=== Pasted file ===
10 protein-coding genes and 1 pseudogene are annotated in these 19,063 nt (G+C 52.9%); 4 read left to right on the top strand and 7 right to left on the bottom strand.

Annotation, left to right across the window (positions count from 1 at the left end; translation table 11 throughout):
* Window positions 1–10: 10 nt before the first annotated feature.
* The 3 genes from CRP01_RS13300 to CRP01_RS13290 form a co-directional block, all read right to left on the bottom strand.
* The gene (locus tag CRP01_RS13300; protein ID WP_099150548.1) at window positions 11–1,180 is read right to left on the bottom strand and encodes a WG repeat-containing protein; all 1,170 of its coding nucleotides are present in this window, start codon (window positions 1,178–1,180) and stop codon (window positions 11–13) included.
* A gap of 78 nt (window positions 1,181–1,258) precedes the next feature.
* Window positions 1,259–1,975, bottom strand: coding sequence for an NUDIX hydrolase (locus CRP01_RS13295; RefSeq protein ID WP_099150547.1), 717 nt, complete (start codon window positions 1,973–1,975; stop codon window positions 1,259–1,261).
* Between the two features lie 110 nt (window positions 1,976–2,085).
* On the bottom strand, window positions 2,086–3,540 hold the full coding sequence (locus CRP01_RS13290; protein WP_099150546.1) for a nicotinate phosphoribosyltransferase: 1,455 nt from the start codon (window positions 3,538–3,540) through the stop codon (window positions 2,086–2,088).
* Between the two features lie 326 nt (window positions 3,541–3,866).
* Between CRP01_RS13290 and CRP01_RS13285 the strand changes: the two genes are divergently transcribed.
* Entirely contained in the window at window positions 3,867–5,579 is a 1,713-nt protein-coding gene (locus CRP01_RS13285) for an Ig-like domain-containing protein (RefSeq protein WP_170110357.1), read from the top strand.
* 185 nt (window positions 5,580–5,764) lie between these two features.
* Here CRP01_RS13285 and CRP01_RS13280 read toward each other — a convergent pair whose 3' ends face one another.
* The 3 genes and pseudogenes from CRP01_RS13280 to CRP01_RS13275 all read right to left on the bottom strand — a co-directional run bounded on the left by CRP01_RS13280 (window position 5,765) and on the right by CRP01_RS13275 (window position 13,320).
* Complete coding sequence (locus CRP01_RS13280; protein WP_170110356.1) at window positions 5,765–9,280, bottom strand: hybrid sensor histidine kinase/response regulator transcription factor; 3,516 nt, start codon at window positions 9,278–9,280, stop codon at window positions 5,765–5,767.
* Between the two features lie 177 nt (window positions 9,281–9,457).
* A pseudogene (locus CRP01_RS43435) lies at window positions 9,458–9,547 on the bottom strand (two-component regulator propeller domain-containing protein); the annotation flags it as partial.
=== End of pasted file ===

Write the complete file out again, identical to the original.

10 protein-coding genes and 1 pseudogene are annotated in these 19,063 nt (G+C 52.9%); 4 read left to right on the top strand and 7 right to left on the bottom strand.

Annotation, left to right across the window (positions count from 1 at the left end; translation table 11 throughout):
* Window positions 1–10: 10 nt before the first annotated feature.
* The 3 genes from CRP01_RS13300 to CRP01_RS13290 form a co-directional block, all read right to left on the bottom strand.
* The gene (locus tag CRP01_RS13300; protein ID WP_099150548.1) at window positions 11–1,180 is read right to left on the bottom strand and encodes a WG repeat-containing protein; all 1,170 of its coding nucleotides are present in this window, start codon (window positions 1,178–1,180) and stop codon (window positions 11–13) included.
* A gap of 78 nt (window positions 1,181–1,258) precedes the next feature.
* Window positions 1,259–1,975, bottom strand: coding sequence for an NUDIX hydrolase (locus CRP01_RS13295; RefSeq protein ID WP_099150547.1), 717 nt, complete (start codon window positions 1,973–1,975; stop codon window positions 1,259–1,261).
* Between the two features lie 110 nt (window positions 1,976–2,085).
* On the bottom strand, window positions 2,086–3,540 hold the full coding sequence (locus CRP01_RS13290; protein WP_099150546.1) for a nicotinate phosphoribosyltransferase: 1,455 nt from the start codon (window positions 3,538–3,540) through the stop codon (window positions 2,086–2,088).
* Between the two features lie 326 nt (window positions 3,541–3,866).
* Between CRP01_RS13290 and CRP01_RS13285 the strand changes: the two genes are divergently transcribed.
* Entirely contained in the window at window positions 3,867–5,579 is a 1,713-nt protein-coding gene (locus CRP01_RS13285) for an Ig-like domain-containing protein (RefSeq protein WP_170110357.1), read from the top strand.
* 185 nt (window positions 5,580–5,764) lie between these two features.
* Here CRP01_RS13285 and CRP01_RS13280 read toward each other — a convergent pair whose 3' ends face one another.
* The 3 genes and pseudogenes from CRP01_RS13280 to CRP01_RS13275 all read right to left on the bottom strand — a co-directional run bounded on the left by CRP01_RS13280 (window position 5,765) and on the right by CRP01_RS13275 (window position 13,320).
* Complete coding sequence (locus CRP01_RS13280; protein WP_170110356.1) at window positions 5,765–9,280, bottom strand: hybrid sensor histidine kinase/response regulator transcription factor; 3,516 nt, start codon at window positions 9,278–9,280, stop codon at window positions 5,765–5,767.
* Between the two features lie 177 nt (window positions 9,281–9,457).
* A pseudogene (locus CRP01_RS43435) lies at window positions 9,458–9,547 on the bottom strand (two-component regulator propeller domain-containing protein); the annotation flags it as partial.